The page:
Edwardsville candidates lay out road repair ideas
It’s safe to say the condition of Edwardsville’s streets is among the top concerns of the city’s residents, and it was brought up repeatedly at last week’s Edwardsville City Council candidate forum.
At the March 26 forum, hosted by the Bonner Springs-Edwardsville Chamber of Commerce, candidates were asked what they would like to do in regard to capital improvements such as roads, curbs and sidewalks.
Incumbent Garrett Mellott said he thought the city had done a good job of identifying the main problems with streets and has showed monetary responsibility by making repairs without raising property taxes. Now it was important to build up public works so the city could do more work in-house.
“We’re beginning to buy pretty good equipment for that department, and I think that’s going to save the city an awful lot of money that we used to subcontract out,” he said.
Craig Crider, also an incumbent, said the city needed to focus on maintaining its existing infrastructure and needed to create a better plan for funding the repairs using its portion of casino revenue funds and the sales tax passed last year. He agreed that the city needed to build up public works to do more of the work in-house.
“We don’t need to be getting a bid for someone to come and do that when we’re going to be capable of doing it ourselves,” Crider said.
Chuck Adams said infrastructure work was called capital improvements “because it takes a lot of capital to make the improvements,” and the best streets right now were those the city was able to complete with outside grants: Edwardsville Drive, Woodend Road and soon, Kansas Avenue.
“We are presently looking at some creative financing ways to make major improvements, take big steps; instead of $150,000 or $200,000 at a time, being able to take a $1 million step and really make some major improvements,” he said. “Sometimes you have to spend a lot to get the significant improvement.”
Terrence Dunn said he would like to look into getting more grants to help take some of the cost off of the residents, and he’d like more of a focus on sidewalk improvements.
“I feel that getting a sidewalk going along Fourth Street and K-32 Highway would help out tremendously to keep our children safe and keep people in the retirement community safe,” he said.
Stites said living on the city’s north end, he knows how bad some of the roads in the less populated areas are.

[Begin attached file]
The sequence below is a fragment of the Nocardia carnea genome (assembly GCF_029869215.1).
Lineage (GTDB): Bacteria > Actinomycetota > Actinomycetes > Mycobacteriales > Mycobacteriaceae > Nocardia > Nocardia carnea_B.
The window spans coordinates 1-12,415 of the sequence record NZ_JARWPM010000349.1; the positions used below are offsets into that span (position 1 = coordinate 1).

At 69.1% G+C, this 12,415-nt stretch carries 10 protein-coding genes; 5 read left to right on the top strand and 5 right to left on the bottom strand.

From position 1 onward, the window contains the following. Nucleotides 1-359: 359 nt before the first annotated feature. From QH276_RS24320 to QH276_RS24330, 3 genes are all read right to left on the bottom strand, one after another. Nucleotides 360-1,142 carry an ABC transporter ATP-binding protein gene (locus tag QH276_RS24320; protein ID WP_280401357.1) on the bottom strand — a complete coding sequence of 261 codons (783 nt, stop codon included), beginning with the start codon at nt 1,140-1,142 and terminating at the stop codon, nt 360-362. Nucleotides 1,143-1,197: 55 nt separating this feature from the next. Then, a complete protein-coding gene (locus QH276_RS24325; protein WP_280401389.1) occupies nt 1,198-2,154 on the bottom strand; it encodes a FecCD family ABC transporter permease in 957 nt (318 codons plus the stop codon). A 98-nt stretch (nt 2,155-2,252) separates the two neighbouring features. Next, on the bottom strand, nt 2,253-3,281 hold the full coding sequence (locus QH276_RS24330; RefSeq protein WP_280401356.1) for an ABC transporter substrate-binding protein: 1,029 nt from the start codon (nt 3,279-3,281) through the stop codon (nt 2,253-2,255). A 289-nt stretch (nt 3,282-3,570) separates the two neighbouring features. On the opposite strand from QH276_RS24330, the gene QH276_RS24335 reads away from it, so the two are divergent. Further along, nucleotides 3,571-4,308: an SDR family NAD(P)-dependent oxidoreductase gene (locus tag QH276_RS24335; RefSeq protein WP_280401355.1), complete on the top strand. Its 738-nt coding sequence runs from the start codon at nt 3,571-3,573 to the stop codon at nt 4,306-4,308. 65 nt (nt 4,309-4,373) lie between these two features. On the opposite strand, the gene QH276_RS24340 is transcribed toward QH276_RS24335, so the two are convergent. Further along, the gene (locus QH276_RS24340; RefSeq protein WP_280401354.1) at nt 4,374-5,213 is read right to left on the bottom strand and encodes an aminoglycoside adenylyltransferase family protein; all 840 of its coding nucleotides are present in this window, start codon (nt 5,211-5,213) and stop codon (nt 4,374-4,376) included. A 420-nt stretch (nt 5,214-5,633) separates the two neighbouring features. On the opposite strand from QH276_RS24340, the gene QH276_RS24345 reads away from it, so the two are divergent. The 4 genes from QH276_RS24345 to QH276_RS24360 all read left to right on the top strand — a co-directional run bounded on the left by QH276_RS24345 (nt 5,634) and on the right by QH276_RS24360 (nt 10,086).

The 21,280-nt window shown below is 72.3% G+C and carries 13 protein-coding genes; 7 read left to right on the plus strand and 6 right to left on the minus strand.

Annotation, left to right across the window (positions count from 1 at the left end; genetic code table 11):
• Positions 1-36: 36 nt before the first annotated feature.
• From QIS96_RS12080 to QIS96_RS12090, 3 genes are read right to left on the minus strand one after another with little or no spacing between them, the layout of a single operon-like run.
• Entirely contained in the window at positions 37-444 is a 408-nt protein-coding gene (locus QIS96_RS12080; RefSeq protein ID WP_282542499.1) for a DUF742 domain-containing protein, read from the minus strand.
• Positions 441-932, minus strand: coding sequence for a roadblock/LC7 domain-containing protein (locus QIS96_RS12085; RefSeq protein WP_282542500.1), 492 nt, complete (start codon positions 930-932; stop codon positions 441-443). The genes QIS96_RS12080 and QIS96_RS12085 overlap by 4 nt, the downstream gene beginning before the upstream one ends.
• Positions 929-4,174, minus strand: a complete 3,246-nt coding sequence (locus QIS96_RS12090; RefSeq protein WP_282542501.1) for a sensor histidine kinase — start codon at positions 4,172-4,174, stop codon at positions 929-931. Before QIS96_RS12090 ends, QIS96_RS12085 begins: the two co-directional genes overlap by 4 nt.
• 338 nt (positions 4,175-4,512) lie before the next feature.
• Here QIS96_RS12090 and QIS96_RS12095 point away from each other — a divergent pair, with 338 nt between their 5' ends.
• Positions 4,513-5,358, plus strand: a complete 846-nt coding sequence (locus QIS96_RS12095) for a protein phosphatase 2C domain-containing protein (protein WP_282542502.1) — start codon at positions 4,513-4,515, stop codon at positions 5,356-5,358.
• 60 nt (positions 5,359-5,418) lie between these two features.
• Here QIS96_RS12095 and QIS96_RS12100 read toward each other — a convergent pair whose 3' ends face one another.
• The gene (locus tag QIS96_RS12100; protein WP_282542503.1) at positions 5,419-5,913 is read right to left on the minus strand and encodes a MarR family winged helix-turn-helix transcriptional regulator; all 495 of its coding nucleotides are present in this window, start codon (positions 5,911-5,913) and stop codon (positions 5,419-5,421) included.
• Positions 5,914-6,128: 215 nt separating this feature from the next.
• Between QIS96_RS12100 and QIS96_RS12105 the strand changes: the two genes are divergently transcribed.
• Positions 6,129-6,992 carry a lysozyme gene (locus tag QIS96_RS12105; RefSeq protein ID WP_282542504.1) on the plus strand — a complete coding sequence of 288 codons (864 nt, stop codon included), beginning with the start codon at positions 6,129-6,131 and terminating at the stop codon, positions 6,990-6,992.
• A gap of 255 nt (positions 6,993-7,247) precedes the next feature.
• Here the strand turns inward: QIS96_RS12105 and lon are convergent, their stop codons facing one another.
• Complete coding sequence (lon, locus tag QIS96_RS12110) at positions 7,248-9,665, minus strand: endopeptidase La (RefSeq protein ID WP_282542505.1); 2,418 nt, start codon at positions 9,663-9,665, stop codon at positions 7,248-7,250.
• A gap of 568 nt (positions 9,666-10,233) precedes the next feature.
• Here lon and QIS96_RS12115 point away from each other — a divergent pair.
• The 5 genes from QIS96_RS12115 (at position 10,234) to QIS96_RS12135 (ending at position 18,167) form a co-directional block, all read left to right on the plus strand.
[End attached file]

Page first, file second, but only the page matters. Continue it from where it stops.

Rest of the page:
“I don’t think we have time to delay those repairs,” he said. “If we don’t take care of our roads right now, we aren’t going to attract people to build houses.”
He added that he would like to see improved sidewalks around Edwardsville Elementary School to allow children to safely walk to school.
The candidates also discussed what they thought their primary roles would be as a council member.
Stites said the primary responsibility of the council is to be good stewards of the taxpayers’ money.
“I also would say to be a liaison between the constituents and the governing body is also important — that your voice is heard through the city council,” he said.
Mellott agreed and said council members need to make sure no one is making decisions for personal gain.
“I think we need to worry about maintaining the positive growth and monetary responsibility of all the city departments, including the mayor and the city council,” he said.
Crider said residents needed to feel comfortable contacting a council member with questions. He said council members needed to work hard to make road improvements, put in infrastructure to attract new development and support the city’s public safety departments.
Adams likened the city to a ship, saying the city employees were the ship’s engine, and the council was the ship’s rutter.
“We guide that ship through those waters, so it’s important that we have clear heads on developing policies for the future, which is our main job,” he said. “Our job is not to manage the dinghies on the cruise ship; our job is to direct the cruise ship.”
Dunn said council members should first and foremost work with the citizens and be an ambassador for the city.
“I want to hear from the citizens some ideas on how to make the city better … take care of those issues responsibly; I don’t want the citizens to be a blank check for overspending,” he said.